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These vintage Ferraris were once lost to time, but can now be yours

RM Sotheby's Lost & Found Collection features 20 amazing Ferraris

RM Sotheby's Lost & Found Ferrari collection
RM Sotheby's

Buried treasure is something we all wish, hope, and search for. It’s why we watch pawn shop shows, pick through garage sales, and scour the beach with metal detectors from sun up to sun down. And while actually finding that hidden gem can be as elusive as seeing a shooting star or finding a four-leaf clover, we sometimes find the proverbial motherload. Although it may seem a crazy notion that a Ferrari could be considered ‘buried treasure’, this is exactly what happened in a warehouse in Indiana when a stable full of Ferraris was found untouched since 2004 and is now set to be auctioned off on August 17, 2023.

1965 Ferrari 275 in yellow
Sean Rozekrans/Openverse

A Ferrari collector’s dream come true

As with most things that get lost to time, a series of bizarre events lead up to their disappearance. The collection was first stored in a barn in Florida in 1990 and then left untouched until 2004, when Hurricane Charley decided to create chaos all along the Floridian coast. That mayhem destroyed the Ferraris’ home, uncovering the collection and damaging some of the cars in the process.

From there, the set of twenty stallions was herded into a warehouse where they were parked in Speedway, Indiana. Ironically, the weatherproof facility where these Ferraris lay motionless for nearly two decades is directly across from the Indianapolis Motor Speedway.

While technically not completely unknown to the entire world, in a press release from RM Sotheby’s, CEO Rob Myers says, “While a select group of Ferrari collectors knew about the existence of these extraordinary cars, the rest of the world remained unaware. This represents a once-in-a-lifetime opportunity for enthusiasts to acquire these iconic Ferraris, some of which have participated in renowned races.”

Dubbed The Lost & Found Collection, this group of proud ponies aren’t just your run-of-the-mill Ferraris (if there is such a thing). Some of these cars have profound and rich histories that make their value dramatically higher than being an ‘average’ classic Ferrari.

1956 Ferrari 250 GT Coupe Speciale by Pinin Farina
RM Sotheby's

1956 Ferrari 250 GT: A classic car fit for a king

One such car is a 1956 Ferrari 250 GT Coupe Speciale by Pinin Farina. Originally owned by King Mohamed V of Morocco, this numbers-matching V-12 is one of just four ever made with Superamerica-style coachwork. Although it does show a bit of rust on the exterior of its powder blue paint (known as Celeste), RM Sotheby’s estimates it could sell for $1,700,000 to $2,300,000 even before any type of restoration.

1954 Ferrari 500 Mondial Spider Series I by Pinin Farina chassis
RM Sotheby's

1954 Ferrari 500 Mondial Spider: A $1.5 million history

The most interesting Ferrari of this group looks like nothing more than a vestigial rusted hull. But this skeleton is actually a 1954 Ferrari 500 Mondial Spider Series I by Pinin Farina. Having raced at the Mille Miglia, Imola Grand Prix, and Targa Florio, this car was driven by ex-Scuderia Ferrari driver Franco Cortese who brought the Prancing Horse its first overall victory. This Mondial is only the second of its kind, and just one of 13  made with Pinin Farina spider coachwork, all adding up to RM Sotheby’s estimate of $1,200,000 to $1,600,000.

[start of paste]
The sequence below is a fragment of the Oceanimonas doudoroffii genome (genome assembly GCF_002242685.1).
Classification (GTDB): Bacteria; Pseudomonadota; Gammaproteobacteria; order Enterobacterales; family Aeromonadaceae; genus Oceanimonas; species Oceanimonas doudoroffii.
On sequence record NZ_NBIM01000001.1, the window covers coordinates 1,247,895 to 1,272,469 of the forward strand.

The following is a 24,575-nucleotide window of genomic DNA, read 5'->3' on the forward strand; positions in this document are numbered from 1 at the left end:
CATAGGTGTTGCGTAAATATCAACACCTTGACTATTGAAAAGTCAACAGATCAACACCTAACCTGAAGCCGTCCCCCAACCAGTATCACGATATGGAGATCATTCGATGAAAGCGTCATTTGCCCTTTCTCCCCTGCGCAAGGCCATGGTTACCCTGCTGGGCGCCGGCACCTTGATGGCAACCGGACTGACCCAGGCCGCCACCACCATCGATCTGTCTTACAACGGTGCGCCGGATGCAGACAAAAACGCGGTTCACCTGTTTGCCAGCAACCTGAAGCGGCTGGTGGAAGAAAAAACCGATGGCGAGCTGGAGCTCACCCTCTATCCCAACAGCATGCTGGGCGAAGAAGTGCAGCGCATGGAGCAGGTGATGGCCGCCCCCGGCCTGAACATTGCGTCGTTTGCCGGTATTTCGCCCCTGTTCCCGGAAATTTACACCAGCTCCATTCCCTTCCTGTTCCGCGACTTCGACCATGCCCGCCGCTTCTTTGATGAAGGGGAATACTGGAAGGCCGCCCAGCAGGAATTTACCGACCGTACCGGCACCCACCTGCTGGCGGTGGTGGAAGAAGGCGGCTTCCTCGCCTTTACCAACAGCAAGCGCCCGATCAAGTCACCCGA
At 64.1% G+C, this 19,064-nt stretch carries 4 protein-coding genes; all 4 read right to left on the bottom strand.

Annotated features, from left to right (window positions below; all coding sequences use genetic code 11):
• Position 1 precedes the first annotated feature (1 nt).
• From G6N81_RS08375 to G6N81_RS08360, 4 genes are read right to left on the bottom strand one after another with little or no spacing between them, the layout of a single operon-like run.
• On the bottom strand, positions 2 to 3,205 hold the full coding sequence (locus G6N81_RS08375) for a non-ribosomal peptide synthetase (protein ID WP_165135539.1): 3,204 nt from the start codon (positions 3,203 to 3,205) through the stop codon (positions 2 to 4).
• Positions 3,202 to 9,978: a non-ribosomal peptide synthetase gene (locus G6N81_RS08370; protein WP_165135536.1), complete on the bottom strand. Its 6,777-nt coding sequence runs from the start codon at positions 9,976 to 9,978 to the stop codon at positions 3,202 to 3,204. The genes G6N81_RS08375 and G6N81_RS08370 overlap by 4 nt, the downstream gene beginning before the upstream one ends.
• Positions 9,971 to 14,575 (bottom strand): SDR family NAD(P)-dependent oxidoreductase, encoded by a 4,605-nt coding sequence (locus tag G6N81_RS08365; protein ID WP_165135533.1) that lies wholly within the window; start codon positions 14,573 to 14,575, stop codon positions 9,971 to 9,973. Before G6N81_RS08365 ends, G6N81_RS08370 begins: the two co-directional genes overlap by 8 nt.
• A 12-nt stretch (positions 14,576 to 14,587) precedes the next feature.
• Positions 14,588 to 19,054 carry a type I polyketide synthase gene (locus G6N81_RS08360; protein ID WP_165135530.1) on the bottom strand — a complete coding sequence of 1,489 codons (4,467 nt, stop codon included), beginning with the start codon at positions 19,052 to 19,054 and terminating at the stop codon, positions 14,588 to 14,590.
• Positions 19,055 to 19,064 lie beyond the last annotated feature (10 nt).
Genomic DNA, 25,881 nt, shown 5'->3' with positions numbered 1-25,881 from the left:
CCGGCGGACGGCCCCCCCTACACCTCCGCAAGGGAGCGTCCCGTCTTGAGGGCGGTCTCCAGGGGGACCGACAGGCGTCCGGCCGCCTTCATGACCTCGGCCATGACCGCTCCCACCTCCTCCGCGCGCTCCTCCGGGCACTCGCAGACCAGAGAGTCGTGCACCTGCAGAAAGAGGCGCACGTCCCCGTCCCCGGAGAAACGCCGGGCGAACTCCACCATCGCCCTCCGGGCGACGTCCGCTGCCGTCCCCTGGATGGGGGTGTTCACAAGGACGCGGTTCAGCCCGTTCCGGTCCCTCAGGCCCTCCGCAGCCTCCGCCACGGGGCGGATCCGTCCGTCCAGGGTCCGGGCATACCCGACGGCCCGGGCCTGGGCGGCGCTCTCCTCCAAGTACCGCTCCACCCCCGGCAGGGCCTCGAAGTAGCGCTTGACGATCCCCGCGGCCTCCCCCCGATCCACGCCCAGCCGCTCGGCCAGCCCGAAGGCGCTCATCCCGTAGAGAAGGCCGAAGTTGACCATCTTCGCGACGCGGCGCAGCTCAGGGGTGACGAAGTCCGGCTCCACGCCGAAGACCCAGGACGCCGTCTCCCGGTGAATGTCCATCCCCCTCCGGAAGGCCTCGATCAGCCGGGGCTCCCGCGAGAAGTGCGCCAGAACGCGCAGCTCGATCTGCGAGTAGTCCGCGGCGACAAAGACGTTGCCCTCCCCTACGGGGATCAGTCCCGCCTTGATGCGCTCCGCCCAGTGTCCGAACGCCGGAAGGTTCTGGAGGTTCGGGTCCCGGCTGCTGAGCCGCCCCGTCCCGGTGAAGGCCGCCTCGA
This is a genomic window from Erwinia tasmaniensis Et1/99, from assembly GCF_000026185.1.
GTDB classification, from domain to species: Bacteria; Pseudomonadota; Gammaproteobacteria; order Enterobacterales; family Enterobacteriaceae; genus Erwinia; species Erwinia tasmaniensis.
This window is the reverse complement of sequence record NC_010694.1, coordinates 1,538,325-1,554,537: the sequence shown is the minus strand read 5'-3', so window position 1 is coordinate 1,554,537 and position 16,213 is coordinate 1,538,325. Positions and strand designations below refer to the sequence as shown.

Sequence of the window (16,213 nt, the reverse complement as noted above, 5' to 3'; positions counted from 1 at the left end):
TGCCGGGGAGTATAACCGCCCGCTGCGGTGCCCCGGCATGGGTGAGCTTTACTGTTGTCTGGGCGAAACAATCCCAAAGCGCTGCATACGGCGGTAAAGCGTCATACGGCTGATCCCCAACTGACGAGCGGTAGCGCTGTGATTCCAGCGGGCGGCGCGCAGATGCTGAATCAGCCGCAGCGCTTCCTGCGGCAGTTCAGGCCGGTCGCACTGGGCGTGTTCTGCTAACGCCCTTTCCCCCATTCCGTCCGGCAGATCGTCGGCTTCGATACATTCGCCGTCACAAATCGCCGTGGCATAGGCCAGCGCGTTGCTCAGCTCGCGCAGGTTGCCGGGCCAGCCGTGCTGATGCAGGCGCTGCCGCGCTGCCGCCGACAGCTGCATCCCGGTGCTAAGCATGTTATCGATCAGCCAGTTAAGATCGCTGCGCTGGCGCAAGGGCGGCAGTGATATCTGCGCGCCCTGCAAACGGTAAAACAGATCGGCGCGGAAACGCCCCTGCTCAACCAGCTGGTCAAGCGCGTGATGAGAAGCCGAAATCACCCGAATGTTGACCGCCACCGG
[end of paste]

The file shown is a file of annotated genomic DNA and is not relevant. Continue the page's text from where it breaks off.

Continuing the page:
Ferrari 512 BB Competizione in red
RM Sotheby's

1978 Ferrari 512 BB Comepetizione: From Le Mans to a barn

The Ferrari 512 BB Competizione also stands out among this group, as it is just one of three cars prepped for the 24 Hours of Le Mans in 1978. As a testament to its racing pedigree, this purpose-built machine managed over 19 hours and 232 laps before it was put out to pasture. Despite being a seasoned racetrack veteran, this 512 BB is in strikingly great condition, which is one reason why it is estimated to sell for anywhere between a staggering $1,800,000 to $2,800,000.

The entire collection of Ferraris in the Lost & Found Collection to be sold at auction includes, in chronological order:

  • 1954 Ferrari 500 Mondial Spider Series I by Pinin Farina
  • 1956 Ferrari 250 GT Coupe Special by Pinin Farina
  • 1956 Ferrari 410 Superamerica Coupe Series I by Pinin Farina
  • 1960 Ferrari 250 GT Coupe Series II by Pinin Farina
  • 1964 Ferrari 250 GT/L Berlinetta Lusso by Scaglietti
  • 1965 Ferrari 275 GTB/6C Alloy by Scaglietti
  • 1965 Ferrari 275 GTS by Pininfarina
  • 1965 Ferrari 330 GT 2+2 Series I ‘Interim’ by Pininfarina
  • 1966 Ferrari 330 GT 2+2 Series II by Pininfarina
  • 1967 Ferrari 330 GTS by Pininfarina
  • 1968 Ferrari Dino 206 GT by Scaglietti
  • 1969 Ferrari 365 2+2 by Pininfarina
  • 1971 Ferrari 365 GTB/4 Daytona Berlinetta by Scaglietti
  • 1972 Ferrari 365 GTB/4 Daytona Berlinetta by Scaglietti
  • 1972 Ferrari 365 GTC/4 by Pininfarina
  • 1976 Ferrari 308 GTB ‘Vetroresina’ by Scaglietti
  • 1977 Ferrari 400 Automatic
  • 1978 Ferrari 512 BB Competizione
  • 1980 Ferrari 512 BB
  • 1991 Ferrari Testarossa

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Lou Ruggieri
A lifelong lover of cars, Lou contributes to Motor Trend, Hot Cars, Auto & Truck Connection, and the PowerAutoMedia Group.
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